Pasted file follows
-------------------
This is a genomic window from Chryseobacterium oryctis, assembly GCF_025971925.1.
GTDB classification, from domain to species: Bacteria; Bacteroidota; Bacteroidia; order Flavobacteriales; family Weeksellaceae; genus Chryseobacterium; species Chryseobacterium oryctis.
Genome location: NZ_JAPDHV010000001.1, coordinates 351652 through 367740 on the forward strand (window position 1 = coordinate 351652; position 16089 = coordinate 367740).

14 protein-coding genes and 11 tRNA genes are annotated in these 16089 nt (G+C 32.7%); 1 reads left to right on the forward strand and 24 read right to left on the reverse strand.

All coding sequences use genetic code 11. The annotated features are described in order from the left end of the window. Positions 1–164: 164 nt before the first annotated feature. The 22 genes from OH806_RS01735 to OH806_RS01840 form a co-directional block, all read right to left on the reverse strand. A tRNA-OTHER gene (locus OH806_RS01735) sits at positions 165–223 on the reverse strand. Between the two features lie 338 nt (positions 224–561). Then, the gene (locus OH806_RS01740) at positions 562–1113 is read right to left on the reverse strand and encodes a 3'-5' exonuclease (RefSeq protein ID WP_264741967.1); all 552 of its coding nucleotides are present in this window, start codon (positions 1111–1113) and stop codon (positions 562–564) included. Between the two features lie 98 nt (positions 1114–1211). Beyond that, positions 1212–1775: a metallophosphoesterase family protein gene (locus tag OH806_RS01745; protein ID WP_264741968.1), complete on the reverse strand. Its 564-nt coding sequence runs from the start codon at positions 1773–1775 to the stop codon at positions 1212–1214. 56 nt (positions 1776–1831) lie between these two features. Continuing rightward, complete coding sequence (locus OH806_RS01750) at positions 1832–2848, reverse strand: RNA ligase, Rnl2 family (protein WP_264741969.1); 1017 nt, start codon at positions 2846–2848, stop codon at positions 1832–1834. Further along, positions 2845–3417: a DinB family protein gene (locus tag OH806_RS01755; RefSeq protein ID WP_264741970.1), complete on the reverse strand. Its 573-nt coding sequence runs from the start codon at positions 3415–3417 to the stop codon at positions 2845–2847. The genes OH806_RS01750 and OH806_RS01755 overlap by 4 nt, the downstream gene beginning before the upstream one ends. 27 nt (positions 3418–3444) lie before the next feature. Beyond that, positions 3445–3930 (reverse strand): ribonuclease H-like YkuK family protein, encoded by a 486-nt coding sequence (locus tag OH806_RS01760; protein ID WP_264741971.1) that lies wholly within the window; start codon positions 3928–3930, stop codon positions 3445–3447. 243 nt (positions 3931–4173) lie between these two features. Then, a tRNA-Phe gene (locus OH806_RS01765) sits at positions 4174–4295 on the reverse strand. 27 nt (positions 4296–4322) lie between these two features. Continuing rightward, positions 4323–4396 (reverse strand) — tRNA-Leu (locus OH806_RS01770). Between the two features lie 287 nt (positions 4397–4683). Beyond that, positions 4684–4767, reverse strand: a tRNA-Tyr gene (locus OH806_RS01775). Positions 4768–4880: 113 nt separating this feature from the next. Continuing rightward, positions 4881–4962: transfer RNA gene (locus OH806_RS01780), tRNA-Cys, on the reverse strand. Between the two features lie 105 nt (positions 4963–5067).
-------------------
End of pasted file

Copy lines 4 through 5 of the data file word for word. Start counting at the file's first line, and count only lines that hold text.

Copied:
14 protein-coding genes and 11 tRNA genes are annotated in these 16089 nt (G+C 32.7%); 1 reads left to right on the forward strand and 24 read right to left on the reverse strand.

All coding sequences use genetic code 11. The annotated features are described in order from the left end of the window. Positions 1–164: 164 nt before the first annotated feature. The 22 genes from OH806_RS01735 to OH806_RS01840 form a co-directional block, all read right to left on the reverse strand. A tRNA-OTHER gene (locus OH806_RS01735) sits at positions 165–223 on the reverse strand. Between the two features lie 338 nt (positions 224–561). Then, the gene (locus OH806_RS01740) at positions 562–1113 is read right to left on the reverse strand and encodes a 3'-5' exonuclease (RefSeq protein ID WP_264741967.1); all 552 of its coding nucleotides are present in this window, start codon (positions 1111–1113) and stop codon (positions 562–564) included. Between the two features lie 98 nt (positions 1114–1211). Beyond that, positions 1212–1775: a metallophosphoesterase family protein gene (locus tag OH806_RS01745; protein ID WP_264741968.1), complete on the reverse strand. Its 564-nt coding sequence runs from the start codon at positions 1773–1775 to the stop codon at positions 1212–1214. 56 nt (positions 1776–1831) lie between these two features. Continuing rightward, complete coding sequence (locus OH806_RS01750) at positions 1832–2848, reverse strand: RNA ligase, Rnl2 family (protein WP_264741969.1); 1017 nt, start codon at positions 2846–2848, stop codon at positions 1832–1834. Further along, positions 2845–3417: a DinB family protein gene (locus tag OH806_RS01755; RefSeq protein ID WP_264741970.1), complete on the reverse strand. Its 573-nt coding sequence runs from the start codon at positions 3415–3417 to the stop codon at positions 2845–2847. The genes OH806_RS01750 and OH806_RS01755 overlap by 4 nt, the downstream gene beginning before the upstream one ends. 27 nt (positions 3418–3444) lie before the next feature. Beyond that, positions 3445–3930 (reverse strand): ribonuclease H-like YkuK family protein, encoded by a 486-nt coding sequence (locus tag OH806_RS01760; protein ID WP_264741971.1) that lies wholly within the window; start codon positions 3928–3930, stop codon positions 3445–3447. 243 nt (positions 3931–4173) lie between these two features. Then, a tRNA-Phe gene (locus OH806_RS01765) sits at positions 4174–4295 on the reverse strand. 27 nt (positions 4296–4322) lie between these two features. Continuing rightward, positions 4323–4396 (reverse strand) — tRNA-Leu (locus OH806_RS01770). Between the two features lie 287 nt (positions 4397–4683). Beyond that, positions 4684–4767, reverse strand: a tRNA-Tyr gene (locus OH806_RS01775). Positions 4768–4880: 113 nt separating this feature from the next. Continuing rightward, positions 4881–4962: transfer RNA gene (locus OH806_RS01780), tRNA-Cys, on the reverse strand. Between the two features lie 105 nt (positions 4963–5067).